Another thing you need to pay attention to is your Web servers. Although NetWare and Windows both support hosting Web sites, the implementations are very different. NetWare assumes that your Web sites will be coded primarily in JAVA and HTML. Windows, on the other hand, is designed for hosting Web sites that are based on the .NET Framework.
Perhaps the biggest issue that you'll need to focus on when planning for a migration is security. When planning your migration, you need to consider whether long-term interoperability will be needed between the two network operating systems. The reason for this is that you'll need to design a security infrastructure that both network operating systems support. Fortunately, there are a lot of overlapping security features.
For example, both network operating systems support SSL, X.509, and PKI. Both operating systems also offer similar policy elements that can be used to lock down the network. If you're planning for long-term interoperability, you should focus on trying to use security mechanisms that are supported by both operating systems. You must keep in mind, though, that the two operating systems use very different authentication mechanisms. Windows uses Kerberos over IP. NetWare uses the NetWare Core Protocol over either IP (NetWare 5.x and later) or over IPX.
Migrating users and groups
Another aspect to the migration that requires some planning is how you will migrate user and group objects from the NetWare directory to the Windows Active Directory. To assist with the migration, Microsoft offers a tool called MSDSS. It is Microsoft’s Directory Synchronization And Object Migration Utility. As the name implies, this utility is used for migrating objects from one directory to the other. Although Microsoft does give you a utility to assist in migrating user and group objects, migrating from NetWare to Windows Server 2003 isn’t as simple as running this utility.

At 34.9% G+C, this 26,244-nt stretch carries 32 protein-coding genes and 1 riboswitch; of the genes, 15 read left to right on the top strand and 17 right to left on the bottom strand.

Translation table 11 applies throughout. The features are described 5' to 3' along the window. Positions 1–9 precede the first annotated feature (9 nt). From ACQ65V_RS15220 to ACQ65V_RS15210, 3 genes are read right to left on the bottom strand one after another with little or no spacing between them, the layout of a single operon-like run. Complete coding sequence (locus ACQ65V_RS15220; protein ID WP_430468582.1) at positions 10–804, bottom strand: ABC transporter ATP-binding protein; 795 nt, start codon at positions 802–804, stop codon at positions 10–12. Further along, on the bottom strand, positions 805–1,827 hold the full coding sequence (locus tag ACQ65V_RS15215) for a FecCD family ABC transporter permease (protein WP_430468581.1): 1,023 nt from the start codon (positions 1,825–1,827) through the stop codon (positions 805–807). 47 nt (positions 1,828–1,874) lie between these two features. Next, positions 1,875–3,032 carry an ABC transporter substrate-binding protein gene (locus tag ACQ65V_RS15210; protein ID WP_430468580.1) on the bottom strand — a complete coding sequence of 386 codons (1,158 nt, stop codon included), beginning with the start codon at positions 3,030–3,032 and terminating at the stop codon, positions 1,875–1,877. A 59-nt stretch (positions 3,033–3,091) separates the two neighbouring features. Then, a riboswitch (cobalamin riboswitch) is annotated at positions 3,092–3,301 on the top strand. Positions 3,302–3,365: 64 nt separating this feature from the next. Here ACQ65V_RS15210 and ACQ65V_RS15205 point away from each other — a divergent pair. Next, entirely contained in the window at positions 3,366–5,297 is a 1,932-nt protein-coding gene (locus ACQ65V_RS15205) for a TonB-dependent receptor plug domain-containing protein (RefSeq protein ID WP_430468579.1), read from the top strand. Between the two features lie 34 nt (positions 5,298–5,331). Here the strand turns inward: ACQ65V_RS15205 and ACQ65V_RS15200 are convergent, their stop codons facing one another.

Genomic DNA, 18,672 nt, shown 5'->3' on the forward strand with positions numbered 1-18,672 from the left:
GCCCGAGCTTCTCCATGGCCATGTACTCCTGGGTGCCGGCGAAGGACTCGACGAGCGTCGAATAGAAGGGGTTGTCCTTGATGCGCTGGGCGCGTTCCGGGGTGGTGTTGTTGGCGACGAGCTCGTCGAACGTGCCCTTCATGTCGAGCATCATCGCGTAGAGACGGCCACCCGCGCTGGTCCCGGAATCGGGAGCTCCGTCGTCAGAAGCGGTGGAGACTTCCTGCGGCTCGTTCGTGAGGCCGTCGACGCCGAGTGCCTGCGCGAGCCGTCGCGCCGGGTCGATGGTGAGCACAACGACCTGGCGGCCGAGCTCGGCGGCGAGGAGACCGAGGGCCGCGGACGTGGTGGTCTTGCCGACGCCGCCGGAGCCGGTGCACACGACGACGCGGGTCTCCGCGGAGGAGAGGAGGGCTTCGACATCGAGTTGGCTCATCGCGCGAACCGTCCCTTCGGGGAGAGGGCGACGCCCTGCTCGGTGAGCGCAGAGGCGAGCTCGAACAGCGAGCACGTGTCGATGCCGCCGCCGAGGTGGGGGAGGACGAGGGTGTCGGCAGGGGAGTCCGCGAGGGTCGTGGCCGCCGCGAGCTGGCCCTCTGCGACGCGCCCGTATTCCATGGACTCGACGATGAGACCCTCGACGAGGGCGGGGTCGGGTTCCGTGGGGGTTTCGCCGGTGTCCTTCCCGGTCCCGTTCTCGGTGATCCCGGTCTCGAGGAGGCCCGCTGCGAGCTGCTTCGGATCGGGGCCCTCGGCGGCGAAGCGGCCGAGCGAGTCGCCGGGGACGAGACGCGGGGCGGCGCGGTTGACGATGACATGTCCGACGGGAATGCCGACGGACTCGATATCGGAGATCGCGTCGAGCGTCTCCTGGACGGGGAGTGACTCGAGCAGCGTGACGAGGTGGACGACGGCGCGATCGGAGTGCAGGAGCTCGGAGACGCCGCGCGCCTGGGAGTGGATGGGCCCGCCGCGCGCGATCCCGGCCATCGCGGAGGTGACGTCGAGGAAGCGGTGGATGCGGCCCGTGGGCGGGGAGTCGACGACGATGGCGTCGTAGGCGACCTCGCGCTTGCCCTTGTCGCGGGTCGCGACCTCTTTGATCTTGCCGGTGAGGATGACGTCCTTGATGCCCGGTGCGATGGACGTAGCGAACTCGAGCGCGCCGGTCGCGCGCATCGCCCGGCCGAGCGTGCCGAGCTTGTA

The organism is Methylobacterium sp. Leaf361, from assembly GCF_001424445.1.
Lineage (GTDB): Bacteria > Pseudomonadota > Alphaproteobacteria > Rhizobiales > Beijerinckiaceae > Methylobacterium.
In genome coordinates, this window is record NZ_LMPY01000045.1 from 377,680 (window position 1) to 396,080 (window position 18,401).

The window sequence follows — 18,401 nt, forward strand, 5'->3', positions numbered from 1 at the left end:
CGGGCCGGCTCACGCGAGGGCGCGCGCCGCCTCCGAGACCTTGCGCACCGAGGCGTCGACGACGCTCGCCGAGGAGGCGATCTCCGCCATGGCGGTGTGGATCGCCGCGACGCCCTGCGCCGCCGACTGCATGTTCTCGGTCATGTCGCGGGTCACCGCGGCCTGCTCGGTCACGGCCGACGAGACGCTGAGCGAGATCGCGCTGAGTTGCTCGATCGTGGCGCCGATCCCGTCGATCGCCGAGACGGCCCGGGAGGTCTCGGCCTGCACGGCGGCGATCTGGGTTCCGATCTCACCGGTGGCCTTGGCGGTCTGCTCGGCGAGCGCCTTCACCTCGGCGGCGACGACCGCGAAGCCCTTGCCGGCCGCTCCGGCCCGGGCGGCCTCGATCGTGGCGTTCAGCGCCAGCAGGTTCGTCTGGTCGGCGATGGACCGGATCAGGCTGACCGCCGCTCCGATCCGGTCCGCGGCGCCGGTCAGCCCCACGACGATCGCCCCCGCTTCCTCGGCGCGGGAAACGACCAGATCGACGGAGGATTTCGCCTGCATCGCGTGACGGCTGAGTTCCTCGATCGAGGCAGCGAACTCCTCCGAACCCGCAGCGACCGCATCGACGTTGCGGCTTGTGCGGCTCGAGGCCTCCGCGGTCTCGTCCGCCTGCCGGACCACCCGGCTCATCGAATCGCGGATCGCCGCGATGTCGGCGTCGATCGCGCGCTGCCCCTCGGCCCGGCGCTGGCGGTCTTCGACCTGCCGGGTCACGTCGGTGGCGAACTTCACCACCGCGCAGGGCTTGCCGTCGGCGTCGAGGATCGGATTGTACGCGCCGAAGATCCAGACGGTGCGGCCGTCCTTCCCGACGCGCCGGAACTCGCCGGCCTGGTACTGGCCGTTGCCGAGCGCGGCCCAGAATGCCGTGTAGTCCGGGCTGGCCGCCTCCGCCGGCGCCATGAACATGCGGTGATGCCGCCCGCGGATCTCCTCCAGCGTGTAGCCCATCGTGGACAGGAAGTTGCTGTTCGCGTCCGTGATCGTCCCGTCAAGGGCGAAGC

Prior to running MSDSS, you must determine if you want to perform a one-time migration or if you need to perform a staged migration. The type of migration that will be appropriate for your network really depends on your organization’s complexity and whether or not you intend to have a long-term co-existence between Windows and NetWare.
If you're planning on making a complete switch to Windows Server 2003, you'll want to do a one-time migration of directory objects. However, you might not be able to if you have applications on your network that depend on the NetWare NDS directory. For example, if you have an NDS-aware mail server on your network, it will cease to function if you move all of the directory objects over to a Windows server. In such a case, it's usually better to use a staged migration, which will allow you to initially migrate objects that the application does not depend on. After figuring out what to do about the NDS-dependent application, you can migrate the rest of the objects later.